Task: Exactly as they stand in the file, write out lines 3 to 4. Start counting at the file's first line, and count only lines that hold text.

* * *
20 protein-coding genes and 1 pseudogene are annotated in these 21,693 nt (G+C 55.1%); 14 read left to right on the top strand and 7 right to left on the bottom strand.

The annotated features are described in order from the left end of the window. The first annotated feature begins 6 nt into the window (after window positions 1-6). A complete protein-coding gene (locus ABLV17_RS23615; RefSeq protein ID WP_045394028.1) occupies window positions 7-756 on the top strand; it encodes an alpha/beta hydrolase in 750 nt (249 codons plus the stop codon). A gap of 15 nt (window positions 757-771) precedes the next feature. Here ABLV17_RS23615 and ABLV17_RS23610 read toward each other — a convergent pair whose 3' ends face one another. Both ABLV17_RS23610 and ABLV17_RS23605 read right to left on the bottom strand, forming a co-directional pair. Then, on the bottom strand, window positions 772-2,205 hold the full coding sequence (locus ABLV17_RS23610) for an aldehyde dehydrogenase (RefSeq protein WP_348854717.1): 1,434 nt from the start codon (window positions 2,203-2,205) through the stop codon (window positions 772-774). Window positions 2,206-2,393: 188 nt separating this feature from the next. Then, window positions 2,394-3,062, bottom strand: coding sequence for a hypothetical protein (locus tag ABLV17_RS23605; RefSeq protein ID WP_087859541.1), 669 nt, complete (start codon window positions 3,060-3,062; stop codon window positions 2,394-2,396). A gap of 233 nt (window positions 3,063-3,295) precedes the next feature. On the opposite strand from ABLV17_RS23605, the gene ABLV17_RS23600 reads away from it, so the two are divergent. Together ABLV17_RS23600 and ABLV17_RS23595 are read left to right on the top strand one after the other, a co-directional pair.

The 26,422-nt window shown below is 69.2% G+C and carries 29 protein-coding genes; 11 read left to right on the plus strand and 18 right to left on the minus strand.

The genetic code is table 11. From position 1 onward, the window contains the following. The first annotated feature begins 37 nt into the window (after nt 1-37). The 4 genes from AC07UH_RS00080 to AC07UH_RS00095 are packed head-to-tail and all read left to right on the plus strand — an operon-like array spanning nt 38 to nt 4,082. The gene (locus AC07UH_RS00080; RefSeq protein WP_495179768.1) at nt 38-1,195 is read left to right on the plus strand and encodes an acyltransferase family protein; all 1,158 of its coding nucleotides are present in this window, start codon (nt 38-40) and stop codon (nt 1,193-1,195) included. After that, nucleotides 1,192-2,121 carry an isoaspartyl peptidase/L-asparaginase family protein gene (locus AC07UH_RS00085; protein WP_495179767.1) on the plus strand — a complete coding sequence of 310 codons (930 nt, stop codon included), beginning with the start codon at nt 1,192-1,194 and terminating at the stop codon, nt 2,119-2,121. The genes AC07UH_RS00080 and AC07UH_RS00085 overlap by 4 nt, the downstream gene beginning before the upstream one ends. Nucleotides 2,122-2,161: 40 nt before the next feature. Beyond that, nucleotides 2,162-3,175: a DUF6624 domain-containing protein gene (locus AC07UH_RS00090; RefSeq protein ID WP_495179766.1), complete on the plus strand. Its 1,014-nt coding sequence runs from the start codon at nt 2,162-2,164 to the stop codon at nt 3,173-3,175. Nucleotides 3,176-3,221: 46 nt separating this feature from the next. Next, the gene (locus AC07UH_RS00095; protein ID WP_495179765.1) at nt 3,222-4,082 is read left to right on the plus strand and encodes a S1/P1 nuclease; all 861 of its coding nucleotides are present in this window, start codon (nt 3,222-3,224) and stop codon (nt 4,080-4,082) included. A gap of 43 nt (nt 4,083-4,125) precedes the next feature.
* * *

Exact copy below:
The 26,422-nt window shown below is 69.2% G+C and carries 29 protein-coding genes; 11 read left to right on the plus strand and 18 right to left on the minus strand.

The genetic code is table 11. From position 1 onward, the window contains the following. The first annotated feature begins 37 nt into the window (after nt 1-37). The 4 genes from AC07UH_RS00080 to AC07UH_RS00095 are packed head-to-tail and all read left to right on the plus strand — an operon-like array spanning nt 38 to nt 4,082. The gene (locus AC07UH_RS00080; RefSeq protein WP_495179768.1) at nt 38-1,195 is read left to right on the plus strand and encodes an acyltransferase family protein; all 1,158 of its coding nucleotides are present in this window, start codon (nt 38-40) and stop codon (nt 1,193-1,195) included. After that, nucleotides 1,192-2,121 carry an isoaspartyl peptidase/L-asparaginase family protein gene (locus AC07UH_RS00085; protein WP_495179767.1) on the plus strand — a complete coding sequence of 310 codons (930 nt, stop codon included), beginning with the start codon at nt 1,192-1,194 and terminating at the stop codon, nt 2,119-2,121. The genes AC07UH_RS00080 and AC07UH_RS00085 overlap by 4 nt, the downstream gene beginning before the upstream one ends. Nucleotides 2,122-2,161: 40 nt before the next feature. Beyond that, nucleotides 2,162-3,175: a DUF6624 domain-containing protein gene (locus AC07UH_RS00090; RefSeq protein ID WP_495179766.1), complete on the plus strand. Its 1,014-nt coding sequence runs from the start codon at nt 2,162-2,164 to the stop codon at nt 3,173-3,175. Nucleotides 3,176-3,221: 46 nt separating this feature from the next. Next, the gene (locus AC07UH_RS00095; protein ID WP_495179765.1) at nt 3,222-4,082 is read left to right on the plus strand and encodes a S1/P1 nuclease; all 861 of its coding nucleotides are present in this window, start codon (nt 3,222-3,224) and stop codon (nt 4,080-4,082) included. A gap of 43 nt (nt 4,083-4,125) precedes the next feature.